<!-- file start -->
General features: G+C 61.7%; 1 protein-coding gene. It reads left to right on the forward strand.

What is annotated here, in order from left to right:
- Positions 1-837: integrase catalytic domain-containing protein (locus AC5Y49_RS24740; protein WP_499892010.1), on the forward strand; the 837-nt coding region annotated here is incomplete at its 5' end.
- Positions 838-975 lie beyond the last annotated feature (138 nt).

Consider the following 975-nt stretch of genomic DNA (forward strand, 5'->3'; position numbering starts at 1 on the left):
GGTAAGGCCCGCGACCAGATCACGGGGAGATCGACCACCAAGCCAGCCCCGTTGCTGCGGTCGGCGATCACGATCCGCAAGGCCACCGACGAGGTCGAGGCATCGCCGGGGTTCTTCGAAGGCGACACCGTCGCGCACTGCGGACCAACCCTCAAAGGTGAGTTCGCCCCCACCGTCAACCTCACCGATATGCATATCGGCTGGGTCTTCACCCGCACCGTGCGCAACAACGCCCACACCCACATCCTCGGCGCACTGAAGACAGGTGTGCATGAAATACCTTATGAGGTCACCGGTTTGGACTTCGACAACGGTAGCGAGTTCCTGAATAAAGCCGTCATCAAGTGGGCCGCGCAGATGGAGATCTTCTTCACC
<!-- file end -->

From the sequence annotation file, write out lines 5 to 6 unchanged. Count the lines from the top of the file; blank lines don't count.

Consider the following 975-nt stretch of genomic DNA (forward strand, 5'->3'; position numbering starts at 1 on the left):
GGTAAGGCCCGCGACCAGATCACGGGGAGATCGACCACCAAGCCAGCCCCGTTGCTGCGGTCGGCGATCACGATCCGCAAGGCCACCGACGAGGTCGAGGCATCGCCGGGGTTCTTCGAAGGCGACACCGTCGCGCACTGCGGACCAACCCTCAAAGGTGAGTTCGCCCCCACCGTCAACCTCACCGATATGCATATCGGCTGGGTCTTCACCCGCACCGTGCGCAACAACGCCCACACCCACATCCTCGGCGCACTGAAGACAGGTGTGCATGAAATACCTTATGAGGTCACCGGTTTGGACTTCGACAACGGTAGCGAGTTCCTGAATAAAGCCGTCATCAAGTGGGCCGCGCAGATGGAGATCTTCTTCACC